Vertigo is a common presenting complain in adults seen in the audiovestibular clinic, especially in the elderly population, and has been associated with comorbid diseases like hypertension, and medications like antihypertensive agents. For clinicians to understand and appropriately manage vertigo, there must be a good understanding of the underlying factors/pathologies that may be responsible for vertigo in these patients [70], in line with a high index of suspicion of the pathological association between hypertension and vertigo. This is necessary in the assessment of the dizzy patient, and in ensuring a precise clinical decision and management [57]. In line with this pathological association, the cardiologist or the audiovestibular physician cannot manage such patients in isolation. It requires a wholistic approach via a practicable form of co-management to manage these patients. However, judging from the fact that majority of vestibular disorders are peripheral in origin [70,71], the audiovestibular physician plays a primary role of excluding these peripheral causes of vertigo in the management of these patients.


When hypertensive patients present with vertigo in clinic, focus should be in finding and addressing underlying pathology. It may be safe to infer that vertigo when present in a patient with hypertension, indicates either a poorly controlled blood pressure, presence of complications in hypertension, or a poorly coordinated antihypertensive therapy. Therefore, this pathological association when present, should be a reveille for a concerted co-management effort between the cardiologist, the audiovestibular medicine physician, and the neurologist in some cases, to maintain an equilibrium that will ensure the best outcome in these adult patients with hypertension.


Presence of a raised blood pressure, or a history of hypertension, should raise an index of suspicion in clinicians for this pathological association between hypertension and vertigo. In addition, effort should be made to rule out cardiovascular and/or neurovascular causes in such patients. Finally, a co-management strategy should be adopted involving the cardiologist, the audiovestibular medicine doctor and when necessary, the neurologist.



No potential conflict of interest relevant to this article was reported.




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Article information Continued

Fig. 1.

Schematic representation of hypertensive vestibulopathy.

Fig. 2.

Diagram of blood supply to the inner ear. Reprinted from the article of Lysakowski [18], according to the Creative Commons License.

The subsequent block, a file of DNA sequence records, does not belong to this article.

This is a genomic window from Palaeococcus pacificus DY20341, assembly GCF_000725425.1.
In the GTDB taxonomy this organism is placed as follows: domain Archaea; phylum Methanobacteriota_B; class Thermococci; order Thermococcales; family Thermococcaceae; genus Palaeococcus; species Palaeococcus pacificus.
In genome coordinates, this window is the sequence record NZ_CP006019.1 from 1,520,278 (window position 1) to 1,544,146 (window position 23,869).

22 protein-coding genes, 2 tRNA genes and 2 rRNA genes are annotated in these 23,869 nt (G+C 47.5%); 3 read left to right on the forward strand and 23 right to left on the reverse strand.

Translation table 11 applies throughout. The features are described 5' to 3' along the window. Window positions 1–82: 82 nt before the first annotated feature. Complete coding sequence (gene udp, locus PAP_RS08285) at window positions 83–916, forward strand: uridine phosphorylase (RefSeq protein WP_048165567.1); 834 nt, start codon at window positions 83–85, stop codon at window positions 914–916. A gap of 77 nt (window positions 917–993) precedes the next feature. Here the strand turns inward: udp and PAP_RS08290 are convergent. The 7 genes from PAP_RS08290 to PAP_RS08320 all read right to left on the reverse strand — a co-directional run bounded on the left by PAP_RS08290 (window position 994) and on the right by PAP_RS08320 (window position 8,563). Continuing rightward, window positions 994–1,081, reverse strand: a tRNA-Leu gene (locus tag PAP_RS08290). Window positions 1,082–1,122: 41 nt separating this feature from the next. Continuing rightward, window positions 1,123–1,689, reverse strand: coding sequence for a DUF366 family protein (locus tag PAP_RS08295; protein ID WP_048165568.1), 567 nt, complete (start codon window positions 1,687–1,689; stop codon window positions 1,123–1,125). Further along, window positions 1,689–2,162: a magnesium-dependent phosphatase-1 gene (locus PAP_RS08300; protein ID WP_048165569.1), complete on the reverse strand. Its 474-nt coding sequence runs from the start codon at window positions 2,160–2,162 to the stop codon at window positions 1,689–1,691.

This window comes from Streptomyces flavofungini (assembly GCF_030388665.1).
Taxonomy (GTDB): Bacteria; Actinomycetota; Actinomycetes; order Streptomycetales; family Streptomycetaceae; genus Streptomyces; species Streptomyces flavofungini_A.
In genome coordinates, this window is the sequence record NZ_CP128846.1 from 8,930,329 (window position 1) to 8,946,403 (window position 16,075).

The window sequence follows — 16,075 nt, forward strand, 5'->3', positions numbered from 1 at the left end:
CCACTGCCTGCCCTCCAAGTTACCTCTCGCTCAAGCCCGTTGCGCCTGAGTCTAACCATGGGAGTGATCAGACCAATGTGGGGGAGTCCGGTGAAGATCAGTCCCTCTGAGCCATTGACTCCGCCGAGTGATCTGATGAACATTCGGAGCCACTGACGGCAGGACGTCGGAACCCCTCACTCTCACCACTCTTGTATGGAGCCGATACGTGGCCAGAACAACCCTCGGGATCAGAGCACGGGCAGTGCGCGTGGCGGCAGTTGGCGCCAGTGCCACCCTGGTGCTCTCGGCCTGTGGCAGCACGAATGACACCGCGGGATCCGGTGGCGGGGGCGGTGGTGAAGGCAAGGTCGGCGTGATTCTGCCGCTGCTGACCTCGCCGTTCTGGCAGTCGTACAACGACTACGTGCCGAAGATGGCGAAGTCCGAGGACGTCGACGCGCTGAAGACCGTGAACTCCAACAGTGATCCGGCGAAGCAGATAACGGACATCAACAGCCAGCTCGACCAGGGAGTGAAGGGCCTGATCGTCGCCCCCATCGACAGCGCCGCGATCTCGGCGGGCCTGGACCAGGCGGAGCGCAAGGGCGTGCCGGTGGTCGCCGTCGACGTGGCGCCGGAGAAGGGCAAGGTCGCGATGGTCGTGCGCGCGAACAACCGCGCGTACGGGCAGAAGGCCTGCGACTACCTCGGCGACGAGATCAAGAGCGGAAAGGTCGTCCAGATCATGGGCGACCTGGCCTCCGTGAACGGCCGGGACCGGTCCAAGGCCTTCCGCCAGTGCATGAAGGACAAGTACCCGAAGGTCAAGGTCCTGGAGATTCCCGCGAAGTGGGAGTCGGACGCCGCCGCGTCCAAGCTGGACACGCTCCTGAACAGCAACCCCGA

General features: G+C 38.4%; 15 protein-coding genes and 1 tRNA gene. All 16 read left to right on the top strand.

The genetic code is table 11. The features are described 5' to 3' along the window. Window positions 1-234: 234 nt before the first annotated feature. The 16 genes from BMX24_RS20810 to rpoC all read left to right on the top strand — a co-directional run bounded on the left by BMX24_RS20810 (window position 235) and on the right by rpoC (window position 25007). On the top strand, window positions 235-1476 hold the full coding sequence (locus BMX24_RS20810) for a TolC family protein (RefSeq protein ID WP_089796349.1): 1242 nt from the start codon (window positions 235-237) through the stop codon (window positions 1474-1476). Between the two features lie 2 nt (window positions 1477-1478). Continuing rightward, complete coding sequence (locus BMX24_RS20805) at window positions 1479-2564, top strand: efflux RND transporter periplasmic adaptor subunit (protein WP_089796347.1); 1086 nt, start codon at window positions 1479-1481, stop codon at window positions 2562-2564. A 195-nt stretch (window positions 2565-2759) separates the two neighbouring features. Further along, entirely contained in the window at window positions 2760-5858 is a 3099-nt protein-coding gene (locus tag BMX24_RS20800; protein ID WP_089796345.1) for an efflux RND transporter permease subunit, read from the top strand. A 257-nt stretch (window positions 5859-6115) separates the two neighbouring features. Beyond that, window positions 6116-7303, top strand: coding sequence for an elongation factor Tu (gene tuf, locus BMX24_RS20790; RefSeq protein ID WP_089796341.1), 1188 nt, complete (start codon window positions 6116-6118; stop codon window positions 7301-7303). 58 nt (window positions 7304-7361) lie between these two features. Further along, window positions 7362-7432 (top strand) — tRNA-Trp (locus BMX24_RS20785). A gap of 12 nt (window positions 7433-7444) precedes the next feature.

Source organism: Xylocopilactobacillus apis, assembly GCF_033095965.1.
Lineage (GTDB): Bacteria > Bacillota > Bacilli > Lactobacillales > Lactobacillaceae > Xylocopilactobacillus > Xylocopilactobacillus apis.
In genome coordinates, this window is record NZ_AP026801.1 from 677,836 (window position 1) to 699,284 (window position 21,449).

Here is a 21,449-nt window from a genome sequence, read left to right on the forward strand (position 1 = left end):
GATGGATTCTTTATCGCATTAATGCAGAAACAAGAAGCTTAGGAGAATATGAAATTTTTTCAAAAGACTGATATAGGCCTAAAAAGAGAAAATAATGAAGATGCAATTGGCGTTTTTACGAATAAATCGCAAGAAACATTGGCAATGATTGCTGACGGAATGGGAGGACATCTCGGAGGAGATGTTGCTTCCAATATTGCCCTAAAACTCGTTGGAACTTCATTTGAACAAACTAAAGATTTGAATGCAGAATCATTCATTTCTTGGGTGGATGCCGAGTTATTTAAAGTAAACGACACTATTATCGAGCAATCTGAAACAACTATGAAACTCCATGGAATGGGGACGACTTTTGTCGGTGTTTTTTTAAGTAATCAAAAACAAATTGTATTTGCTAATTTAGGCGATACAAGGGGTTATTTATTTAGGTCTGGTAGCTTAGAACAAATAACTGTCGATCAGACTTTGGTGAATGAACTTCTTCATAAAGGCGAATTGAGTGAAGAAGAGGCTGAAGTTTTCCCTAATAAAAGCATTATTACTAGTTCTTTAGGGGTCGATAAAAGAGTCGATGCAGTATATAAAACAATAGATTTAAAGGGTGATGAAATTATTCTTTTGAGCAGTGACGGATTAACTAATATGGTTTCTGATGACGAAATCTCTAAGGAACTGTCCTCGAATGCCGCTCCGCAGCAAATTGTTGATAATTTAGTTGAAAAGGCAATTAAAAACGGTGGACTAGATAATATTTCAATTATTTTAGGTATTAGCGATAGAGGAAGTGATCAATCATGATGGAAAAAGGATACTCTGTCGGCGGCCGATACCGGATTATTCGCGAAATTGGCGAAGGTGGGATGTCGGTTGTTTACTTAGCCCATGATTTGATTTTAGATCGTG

Table 1.

Proposed diagnostic criteria for cardiogenic vertigo

Definite Cardiogenic vertigo (every point needs to be present)
a) Recurrent attacks of spontaneous spinning or non-spinning vertigo
b) Onset at ≥60 yr of age
c) Duration of vertigo ≤1 min
d) Documentation of cardiac disease during an attack of vertigo
e) Response to or improvement with proper treatment for cardiac diseases
f) Not better accounted for by another diagnosis
Probable cardiogenic vertigo (each point needs to be fulfilled)
a) More than one attack of spontaneous spinning or non-spinning vertigo
b) Duration of vertigo ≤5 min
c) Cardiac disease documented
d) Not better accounted for by another diagnosis
d) Not better accounted for by another diagnosis

Reprinted from the article of Kim et al. [6] with the permission of original copyright holder.

Table 2.

Classes of drugs used in hypertension and their effects

Class of medication Examples Effect of medication
Angiotensin-converting enzyme (ACE) inhibitors Captopril, lisinopril Hypotension
Beta blockers Propranolol, nadolol Hypotension
Calcium channel blockers Nifedipine, verapamil Vasodilation, hypotension
Peripherally acting alpha adrenergic blockers Reserpine Hypotension
Angiotensin II antagonists/angiotensin II receptor blockers (ARBs) Valsartan, losartan Hypotension
Vasodilators Hydralazine, minoxidil Hypotension, vasodilation
Centrally acting alpha adrenergic blockers Prazosin, doxazosin Hypotension, bradycardia
Diuretics Spironolactone, furosemide Vasodilation, volume contraction
Central agonists Levodopa, methyldopa Hypotension
Lipid-lowering agents Statins Hypotension
Digitalis glycoside Digoxin Hypotension

Reprinted from the article of Shoair et al. [56] with the permission of original copyright holder.